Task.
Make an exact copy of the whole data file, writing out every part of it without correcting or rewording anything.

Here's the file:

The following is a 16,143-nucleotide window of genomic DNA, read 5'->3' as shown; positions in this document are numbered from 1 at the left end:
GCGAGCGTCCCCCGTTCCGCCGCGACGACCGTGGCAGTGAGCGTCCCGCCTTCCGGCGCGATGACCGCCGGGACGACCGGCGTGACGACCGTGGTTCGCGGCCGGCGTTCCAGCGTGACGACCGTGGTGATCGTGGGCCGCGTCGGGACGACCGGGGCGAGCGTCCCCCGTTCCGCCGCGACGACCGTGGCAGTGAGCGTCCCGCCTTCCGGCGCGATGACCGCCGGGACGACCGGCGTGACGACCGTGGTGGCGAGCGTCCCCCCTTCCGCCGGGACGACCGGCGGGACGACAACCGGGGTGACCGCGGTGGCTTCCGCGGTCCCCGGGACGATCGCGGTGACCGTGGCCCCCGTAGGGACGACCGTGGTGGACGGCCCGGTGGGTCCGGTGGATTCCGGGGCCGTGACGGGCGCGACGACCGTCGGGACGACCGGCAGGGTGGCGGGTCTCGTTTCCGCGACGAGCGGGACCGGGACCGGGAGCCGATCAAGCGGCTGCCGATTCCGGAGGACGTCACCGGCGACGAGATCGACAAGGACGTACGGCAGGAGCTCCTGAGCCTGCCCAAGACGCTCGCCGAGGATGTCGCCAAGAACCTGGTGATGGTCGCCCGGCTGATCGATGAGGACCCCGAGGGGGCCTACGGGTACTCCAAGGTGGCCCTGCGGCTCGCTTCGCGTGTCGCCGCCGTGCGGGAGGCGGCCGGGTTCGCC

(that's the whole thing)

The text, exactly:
The following is a 16,143-nucleotide window of genomic DNA, read 5'->3' as shown; positions in this document are numbered from 1 at the left end:
GCGAGCGTCCCCCGTTCCGCCGCGACGACCGTGGCAGTGAGCGTCCCGCCTTCCGGCGCGATGACCGCCGGGACGACCGGCGTGACGACCGTGGTTCGCGGCCGGCGTTCCAGCGTGACGACCGTGGTGATCGTGGGCCGCGTCGGGACGACCGGGGCGAGCGTCCCCCGTTCCGCCGCGACGACCGTGGCAGTGAGCGTCCCGCCTTCCGGCGCGATGACCGCCGGGACGACCGGCGTGACGACCGTGGTGGCGAGCGTCCCCCCTTCCGCCGGGACGACCGGCGGGACGACAACCGGGGTGACCGCGGTGGCTTCCGCGGTCCCCGGGACGATCGCGGTGACCGTGGCCCCCGTAGGGACGACCGTGGTGGACGGCCCGGTGGGTCCGGTGGATTCCGGGGCCGTGACGGGCGCGACGACCGTCGGGACGACCGGCAGGGTGGCGGGTCTCGTTTCCGCGACGAGCGGGACCGGGACCGGGAGCCGATCAAGCGGCTGCCGATTCCGGAGGACGTCACCGGCGACGAGATCGACAAGGACGTACGGCAGGAGCTCCTGAGCCTGCCCAAGACGCTCGCCGAGGATGTCGCCAAGAACCTGGTGATGGTCGCCCGGCTGATCGATGAGGACCCCGAGGGGGCCTACGGGTACTCCAAGGTGGCCCTGCGGCTCGCTTCGCGTGTCGCCGCCGTGCGGGAGGCGGCCGGGTTCGCC